Although state and federal policymakers have taken action to support student loan borrowers, another type of student debt has gone mostly unaddressed – institutional debt. Institutional debts are owed by current or former students directly to an institution of higher education. The economic and public health consequences of the pandemic forced record numbers of students to withdraw from their courses of study. As a result, institutional debt ballooned and now more than 750,000 low-income students owe more than $350 million in institutional debt to California public colleges. Current or former students with outstanding institutional debt can face disastrous consequences that not only stop students from graduating but also adversely affect their future financial and social well being.
Stopping the most harmful debt collection practices by California higher education institutions will allow students to persist in their courses, obtain their hard earned degrees, and successfully enter the workforce.
“At a time when the state is facing an enrollment crisis, this bill helps students persist with a degree in hand ready to enter the workforce. Institutional debt especially burdens low-income and students of color - students hard hit by the pandemic. The time is now to end harmful debt collection that stops students in their tracks.”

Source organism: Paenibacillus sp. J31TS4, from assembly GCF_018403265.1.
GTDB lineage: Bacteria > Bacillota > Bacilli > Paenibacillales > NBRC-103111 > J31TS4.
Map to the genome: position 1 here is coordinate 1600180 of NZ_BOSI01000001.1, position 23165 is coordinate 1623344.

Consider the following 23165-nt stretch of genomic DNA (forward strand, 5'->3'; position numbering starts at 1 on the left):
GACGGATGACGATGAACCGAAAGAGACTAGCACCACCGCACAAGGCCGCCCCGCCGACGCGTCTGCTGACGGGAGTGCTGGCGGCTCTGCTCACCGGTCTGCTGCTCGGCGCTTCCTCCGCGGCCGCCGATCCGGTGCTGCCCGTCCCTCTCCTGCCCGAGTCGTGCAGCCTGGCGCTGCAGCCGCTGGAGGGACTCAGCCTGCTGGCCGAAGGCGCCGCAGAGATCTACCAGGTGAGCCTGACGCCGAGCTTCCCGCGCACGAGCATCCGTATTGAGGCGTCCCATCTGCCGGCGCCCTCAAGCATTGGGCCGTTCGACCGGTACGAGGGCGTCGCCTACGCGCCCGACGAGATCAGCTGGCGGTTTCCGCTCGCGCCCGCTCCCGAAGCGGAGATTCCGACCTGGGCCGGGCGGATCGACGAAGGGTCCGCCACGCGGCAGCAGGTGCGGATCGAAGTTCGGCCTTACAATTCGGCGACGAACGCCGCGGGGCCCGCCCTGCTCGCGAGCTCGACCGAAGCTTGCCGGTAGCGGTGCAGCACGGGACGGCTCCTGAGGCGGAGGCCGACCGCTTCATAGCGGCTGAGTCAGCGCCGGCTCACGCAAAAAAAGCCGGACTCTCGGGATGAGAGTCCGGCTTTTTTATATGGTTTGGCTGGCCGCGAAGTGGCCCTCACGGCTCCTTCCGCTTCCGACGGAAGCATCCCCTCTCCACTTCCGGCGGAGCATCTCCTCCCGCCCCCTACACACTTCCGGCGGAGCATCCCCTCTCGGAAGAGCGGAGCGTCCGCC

With the passage of AB 1160 out of the Assembly, California will continue to lead the nation in addressing student harm resulting from institutional debt, building on reforms established in AB 1313 (Rivas – 2019), which prohibited schools from withholding transcripts as a means of collecting these debts, a protection that other states and the federal government have since adopted.
Ensuring students achieve academic success from cradle to career by addressing historic inequities in our education systems and advancing progressive policies that promote student success and access to the promise of quality educational opportunities.
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